Nearly every household in the West has a vacuum cleaner. It is such a useful piece of equipment that not only saves your effort but also saves your time. A vacuum cleaner depends on a partial vacuum to suck up dirt and dust. The partial vacuum is created by an air pump.
A vacuum cleaner can be the most reliable tool to clean carpets, rooms, and floors. You can use the vacuum cleaner to clean anything as long as they have dust, yarn, threads, and small particles. The dust collected by the cleaner is stored in a dust bag and later disposed of.
Table Of Content
Vacuum cleaners have come a long way since its inception. Now there are numerous models and sizes of a vacuum cleaner available on the market in the USA. You can find vacuum cleaners ranging from hand-held models and battery-powered to industrial models.
All these vacuum cleaners are designed to take in several hundred liters of dust. The vacuum cleaners can help you clean large spills. Moreover, they can help you remove contaminated soil.
Vacuum Cleaner History
Vacuum cleaners are an 19th century invention. Since its beginning date from the 19the century, vacuum cleaners took a century to become essential household appliances. Since their inception, vacuum cleaners have gone through developments and improvements.
The vacuum cleaners now we have today offer much healthier options. The complete history of vacuum cleaners is discussed later in the section of this article.
Who Invented Vacuum Cleaners?
As I said above, vacuum cleaners of today are the results of numerous developments. Therefore, there is no single inventor we could attribute the inventor title to. Inventors of different type and background made the vacuum cleaner we use today realized and possible.
Inventors were natural engineers. Some were just janitors. But, the credit to goes to those unnamed persons. Not all heroes wear capes, right?
A Brief History of Vacuum Cleaners
Daniel Hess could be remembered as the first one who invented something similar to today’s vacuum cleaners. He invented the first mechanical device, which was used for cleaning carpets. The device was known as the carpet sweeper. It was back in 1860 when the carpet sweeper was introduced to domestic use.
The carpet sweeper invented by Daniel Hess relied on rotating brush and bellows to generate suction. 9 years after the carpet sweeper, Ives W. McGaffe invented “whirlwind”. Whirlwind used to rely on the belt is driven fan. The fan was powered by hand.
Then, it went quite some time until something else was invented. In 1898, John S. Thurman invented the gasoline-powered machine. Well, the “cleaner” was so big that horses were used to transport the machine. The machine was not something you’d call cleaner.
Since all, it used to do was blow the air, and that’s how it used to clean.
The vacuum cleaner that was the closest to what we use today was the cleaner invented by Hubert Cecil Booth. The Englishman invented a cleaner that used to work on the same principle today’s cleaners do. It was back in 1901 – so longer than a century now.
The Englishman was inspired by the machine invented by Thurman. He witnessed a demonstration of Thurman’s machine at the Empire Music Hall in London. The concept really stuck with Booth that he had attempted to build something like that immediately.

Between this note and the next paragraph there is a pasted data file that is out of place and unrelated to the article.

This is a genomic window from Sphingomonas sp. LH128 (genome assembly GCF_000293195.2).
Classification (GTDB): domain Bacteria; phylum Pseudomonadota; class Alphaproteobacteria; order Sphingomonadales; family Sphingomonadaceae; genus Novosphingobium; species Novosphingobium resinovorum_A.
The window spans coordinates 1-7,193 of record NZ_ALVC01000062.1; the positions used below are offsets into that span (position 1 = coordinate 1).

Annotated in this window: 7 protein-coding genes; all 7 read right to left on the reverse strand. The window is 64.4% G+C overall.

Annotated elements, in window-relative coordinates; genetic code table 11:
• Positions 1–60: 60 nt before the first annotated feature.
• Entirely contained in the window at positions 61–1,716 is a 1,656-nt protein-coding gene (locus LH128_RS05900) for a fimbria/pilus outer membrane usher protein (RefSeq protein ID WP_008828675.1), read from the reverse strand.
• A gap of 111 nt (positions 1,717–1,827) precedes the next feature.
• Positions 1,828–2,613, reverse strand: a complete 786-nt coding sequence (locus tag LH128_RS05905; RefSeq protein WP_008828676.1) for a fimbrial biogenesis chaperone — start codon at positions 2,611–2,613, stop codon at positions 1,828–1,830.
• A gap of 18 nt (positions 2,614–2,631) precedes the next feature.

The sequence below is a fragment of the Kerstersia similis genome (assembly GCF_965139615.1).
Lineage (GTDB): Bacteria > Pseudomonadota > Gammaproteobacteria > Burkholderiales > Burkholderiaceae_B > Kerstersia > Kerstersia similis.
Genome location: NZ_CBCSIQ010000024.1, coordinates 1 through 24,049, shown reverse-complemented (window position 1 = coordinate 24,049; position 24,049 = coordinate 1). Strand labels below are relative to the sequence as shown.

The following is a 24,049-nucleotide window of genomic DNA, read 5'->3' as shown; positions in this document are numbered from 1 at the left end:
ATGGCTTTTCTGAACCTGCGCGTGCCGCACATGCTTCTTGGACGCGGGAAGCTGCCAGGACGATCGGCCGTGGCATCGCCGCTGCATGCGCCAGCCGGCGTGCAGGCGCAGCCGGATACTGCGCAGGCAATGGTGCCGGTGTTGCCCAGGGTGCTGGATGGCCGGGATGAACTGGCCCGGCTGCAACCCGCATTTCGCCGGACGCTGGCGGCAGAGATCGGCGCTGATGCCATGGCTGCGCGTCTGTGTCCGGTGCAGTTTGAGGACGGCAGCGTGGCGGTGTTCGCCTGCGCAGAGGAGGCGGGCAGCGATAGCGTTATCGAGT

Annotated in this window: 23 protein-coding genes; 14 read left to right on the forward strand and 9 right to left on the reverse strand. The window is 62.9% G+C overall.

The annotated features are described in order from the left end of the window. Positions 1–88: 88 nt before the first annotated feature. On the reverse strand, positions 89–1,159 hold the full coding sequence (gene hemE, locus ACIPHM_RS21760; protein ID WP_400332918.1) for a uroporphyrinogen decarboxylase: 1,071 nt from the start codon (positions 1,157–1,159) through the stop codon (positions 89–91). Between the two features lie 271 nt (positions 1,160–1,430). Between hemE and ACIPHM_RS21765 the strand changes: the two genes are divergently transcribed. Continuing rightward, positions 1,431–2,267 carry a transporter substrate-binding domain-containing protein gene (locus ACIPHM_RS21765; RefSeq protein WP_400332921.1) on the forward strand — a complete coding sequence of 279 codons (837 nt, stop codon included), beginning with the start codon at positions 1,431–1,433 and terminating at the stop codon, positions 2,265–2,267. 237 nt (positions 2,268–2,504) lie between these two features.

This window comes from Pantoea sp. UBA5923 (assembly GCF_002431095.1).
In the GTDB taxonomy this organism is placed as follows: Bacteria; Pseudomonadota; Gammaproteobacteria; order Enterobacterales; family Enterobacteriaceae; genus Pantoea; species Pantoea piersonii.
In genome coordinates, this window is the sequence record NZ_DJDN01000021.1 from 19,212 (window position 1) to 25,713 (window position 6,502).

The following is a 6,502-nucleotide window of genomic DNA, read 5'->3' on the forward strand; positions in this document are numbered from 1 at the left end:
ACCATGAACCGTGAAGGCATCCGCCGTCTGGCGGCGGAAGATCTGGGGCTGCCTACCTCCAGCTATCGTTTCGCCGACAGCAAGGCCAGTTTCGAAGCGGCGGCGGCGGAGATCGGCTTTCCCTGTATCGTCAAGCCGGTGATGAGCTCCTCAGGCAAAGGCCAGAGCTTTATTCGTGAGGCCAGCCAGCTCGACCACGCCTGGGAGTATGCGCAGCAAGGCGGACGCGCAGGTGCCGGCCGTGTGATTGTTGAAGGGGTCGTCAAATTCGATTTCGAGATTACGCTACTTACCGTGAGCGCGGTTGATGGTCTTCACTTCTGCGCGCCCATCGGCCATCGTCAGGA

Vacuum cleaners of today rely on negative pressure to suck dust and dirt into the garbage bag. So, how did Booth come across this concept of negative pressure?
Booth was having dinner at a restaurant. The idea that he had from the exhibition was immediately put to test at the restaurant. Booth placed a handkerchief on a seat of a chair at the restaurant. He put his mouth on the handkerchief and sucked the air in.
Booth was surprised to see how much dust gathered on the handkerchief. He was confident that his idea wouldn’t be futile.
The initial cleaner he invented was relying on an internal combustion engine. The engine powered a piston pump, which sucked air through a cloth filter. The whole machine was driven by a horse. And, people used to call the machine “Puffing Billy.”
Yes, the cleaner was tremendous too. One couldn’t insert the machine in the buildings. The tubes of the machine were inserted through the windows. So, you could get the idea that the cleaner was not suitable for use by the average homeowner.
Booth tried to improve his machine. He then shifted to electricity instead of horse-driven power. Although the power was changed, the machine remained big, so unsuitable for use by the average homeowner.
Booth’s cleaner was used as a cleaning service. And, the machine was installed in the building.
People didn’t have to wait too long for a portable cleaner. The vacuum cleaner that could be carried around easily was developed by Walter Griffiths in 1905. The cleaner relied on bellows to suck in the dust. In order to suck up dust, the machine took advantage of a flexible pipe.
Then, in 1906, James B. Kirby invented the “Domestic Cyclone”. The vacuum machine used water to separate dirt. But, today, we vacuum that use filters.
James Murray Spangler, a janitor from Canto, Ohio, designed a portable vacuum cleaner that used a motor.
The vacuum cleaner was a luxury product at the beginning of the 20th century. But, the product has slowly become an indispensable household item after the World War II. It continues to make our lives easier. Its history is quite a fascinating one!